Article XIII: Famewhore

Written by:
Jacob King

If we're being honest, we all have a little Kardashian in us…

That do-anything-to-build-your-instagram-game virus that keeps circling our heart, trumpet in hand, just looking to destroy and reshape an honest and vulnerable presentation of ourselves.

It’s one of the things that I love about music. In our Insta-culture where it is all too easy to “sell out,” music is still the one of the places where someone can truly be authentic about what's really going on under the hood. You have to love pulling up at a stoplight and seeing some bald-headed, overly-tattooed dude, singing his heart out to his favorite high school jam, “Mr. Jones.” ‘I feel ya, fella.’  

Adam Duritz, the lead singer of Counting Crows, seems “so free, so loose” in the “Mr. Jones” music video that rocketed him to the stars. He was recently on the Joe Rogan Experience Podcast and Rogan said to Duritz:

“I remember watching “Mr. Jones” on MTV… I love that video… I was like, I want to be that free.”

Duritz seems free, indeed, when dancing and singing his heart out in the video. And in the lyrics, which he personally wrote, he was able to be real and honest about that deep insta-desire many of us find lurking in our hearts — a craving for fame:

When I look at the television, I wanna see me staring right back at me/ We all wanna be big stars/ And we don't know why, and we don't know how/ But when everybody loves me, / I’m gonna be just about as happy as I can be… /Mr. Jones and me… gonna be big stars.

In psychology this desire to be a “big star” is labeled as the fame motive: “To be noticed, to be wanted, to be loved, to walk into a place and have others care about what you’re doing, even what you had for lunch that day: that’s what people want,” Dr. Orville Gilbert Brim, a psychologist and author of the book Fame Motive says.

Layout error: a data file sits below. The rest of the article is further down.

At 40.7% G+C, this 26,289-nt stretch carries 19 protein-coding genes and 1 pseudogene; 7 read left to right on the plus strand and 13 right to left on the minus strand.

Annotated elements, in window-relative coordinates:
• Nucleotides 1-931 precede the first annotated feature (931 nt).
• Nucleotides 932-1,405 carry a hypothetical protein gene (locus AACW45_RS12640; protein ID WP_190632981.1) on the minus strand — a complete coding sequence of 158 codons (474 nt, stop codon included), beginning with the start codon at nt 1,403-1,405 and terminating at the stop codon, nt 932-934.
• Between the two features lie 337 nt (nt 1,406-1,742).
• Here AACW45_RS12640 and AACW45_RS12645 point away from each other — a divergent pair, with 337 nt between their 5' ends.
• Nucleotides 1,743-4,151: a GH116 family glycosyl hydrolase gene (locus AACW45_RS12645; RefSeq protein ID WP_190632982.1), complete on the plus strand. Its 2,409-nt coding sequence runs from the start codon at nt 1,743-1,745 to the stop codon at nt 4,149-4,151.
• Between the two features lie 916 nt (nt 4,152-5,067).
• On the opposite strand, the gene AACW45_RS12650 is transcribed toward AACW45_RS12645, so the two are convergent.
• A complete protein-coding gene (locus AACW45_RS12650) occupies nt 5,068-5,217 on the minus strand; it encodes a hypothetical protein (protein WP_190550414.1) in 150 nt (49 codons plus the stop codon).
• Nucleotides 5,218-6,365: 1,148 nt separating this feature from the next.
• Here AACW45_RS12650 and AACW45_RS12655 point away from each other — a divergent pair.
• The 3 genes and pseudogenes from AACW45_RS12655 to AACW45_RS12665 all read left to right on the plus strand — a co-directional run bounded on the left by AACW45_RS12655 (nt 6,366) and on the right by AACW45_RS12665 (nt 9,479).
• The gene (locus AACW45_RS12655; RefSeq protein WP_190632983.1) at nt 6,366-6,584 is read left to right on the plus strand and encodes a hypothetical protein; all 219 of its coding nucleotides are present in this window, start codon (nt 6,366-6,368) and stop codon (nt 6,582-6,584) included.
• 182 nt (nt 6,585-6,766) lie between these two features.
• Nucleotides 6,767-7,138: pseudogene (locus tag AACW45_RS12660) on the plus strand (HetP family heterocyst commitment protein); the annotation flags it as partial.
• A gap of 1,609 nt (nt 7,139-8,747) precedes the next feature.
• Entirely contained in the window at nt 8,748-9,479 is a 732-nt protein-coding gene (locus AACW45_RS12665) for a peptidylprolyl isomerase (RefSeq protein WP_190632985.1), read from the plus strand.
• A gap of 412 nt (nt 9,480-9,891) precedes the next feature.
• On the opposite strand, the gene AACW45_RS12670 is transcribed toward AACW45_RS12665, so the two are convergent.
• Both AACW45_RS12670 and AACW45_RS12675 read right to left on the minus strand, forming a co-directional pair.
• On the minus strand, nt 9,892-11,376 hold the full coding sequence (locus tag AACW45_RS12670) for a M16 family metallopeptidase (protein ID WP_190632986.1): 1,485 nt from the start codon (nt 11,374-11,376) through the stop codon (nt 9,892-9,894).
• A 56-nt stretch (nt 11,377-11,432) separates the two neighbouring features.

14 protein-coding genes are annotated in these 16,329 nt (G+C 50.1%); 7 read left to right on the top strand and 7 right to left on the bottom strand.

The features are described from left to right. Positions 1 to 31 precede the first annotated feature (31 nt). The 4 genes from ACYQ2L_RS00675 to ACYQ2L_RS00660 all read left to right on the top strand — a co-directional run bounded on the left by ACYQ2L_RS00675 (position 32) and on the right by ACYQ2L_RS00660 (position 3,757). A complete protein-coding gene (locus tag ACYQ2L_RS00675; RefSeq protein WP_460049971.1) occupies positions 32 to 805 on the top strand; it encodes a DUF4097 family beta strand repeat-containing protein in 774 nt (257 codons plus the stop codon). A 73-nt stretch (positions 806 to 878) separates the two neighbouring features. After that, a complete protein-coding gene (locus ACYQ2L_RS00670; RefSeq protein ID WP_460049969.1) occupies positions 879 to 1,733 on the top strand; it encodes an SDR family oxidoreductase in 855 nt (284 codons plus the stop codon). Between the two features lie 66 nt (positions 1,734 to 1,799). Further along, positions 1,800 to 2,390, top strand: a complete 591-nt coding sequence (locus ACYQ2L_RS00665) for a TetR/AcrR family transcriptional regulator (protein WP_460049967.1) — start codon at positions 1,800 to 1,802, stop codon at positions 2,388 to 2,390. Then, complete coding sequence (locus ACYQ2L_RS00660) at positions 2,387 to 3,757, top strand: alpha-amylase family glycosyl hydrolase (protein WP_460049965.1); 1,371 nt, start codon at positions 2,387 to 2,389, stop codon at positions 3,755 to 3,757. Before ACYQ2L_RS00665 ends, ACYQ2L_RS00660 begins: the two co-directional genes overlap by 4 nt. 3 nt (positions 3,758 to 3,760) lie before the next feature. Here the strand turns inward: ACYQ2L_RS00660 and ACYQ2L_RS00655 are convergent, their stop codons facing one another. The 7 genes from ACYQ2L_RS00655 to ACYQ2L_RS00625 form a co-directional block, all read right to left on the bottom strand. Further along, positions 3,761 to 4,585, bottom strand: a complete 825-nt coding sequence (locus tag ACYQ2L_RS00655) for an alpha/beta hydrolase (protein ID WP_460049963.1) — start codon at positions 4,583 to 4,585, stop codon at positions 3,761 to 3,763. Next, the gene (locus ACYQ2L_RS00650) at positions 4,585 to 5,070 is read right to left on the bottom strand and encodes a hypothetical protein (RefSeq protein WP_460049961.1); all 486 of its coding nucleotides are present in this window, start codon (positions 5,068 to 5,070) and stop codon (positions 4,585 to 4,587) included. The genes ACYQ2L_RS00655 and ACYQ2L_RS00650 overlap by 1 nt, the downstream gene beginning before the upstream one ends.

And this fame-bug isn’t just present in the hearts of those inhabiting the land of Hollywood. Surveys in Chinese and German cities have found that about 30 percent of adults report regularly daydreaming about being famous. This desire transcends oceans and hemispheres, and is even as old as time.

So it’s not a new desire, but as Dr. Brim’s research revealed, “We all need to make meaning out of our lives, and this is one way people attempt to do it.”

But what happens when someone who deeply craves fame realizes it won’t be achievable in their lifetime? “These yearnings can become more acute in life’s later years, as the opportunities for fame dwindle, but the motive never dies, and when we realize we’re not going to make it in this lifetime, we find some other route”:

posthumous fame.

“It’s like belief in the afterlife in medieval communities, where people couldn’t wait to die and go on to a better life,” Dr. Brim said. “That’s how strong it is.”

If Dr. Brim is right that fame-sickness has existed as long as people have been around, does that answer why John and the other early disciples would have spent their lives spreading news about Jesus? Was it just self-serving?

I had to ask myself this: even if he didn’t claim the resurrection because of a dragon-sick desire to amass gold, he definitely could have lied for the fame of it all. Because of the horrid persecutions at the hands of Emperors like Nero, John and the others had to come to grips with their impending deaths, with little hope for them to achieve wide renown in their own lifetime. Yet, in the face of this reality, their desire for fame could have become all the more “acute,” leading them to seek death for the posthumous fame of it all – their own resurrection, of sorts, through eternal remembrance.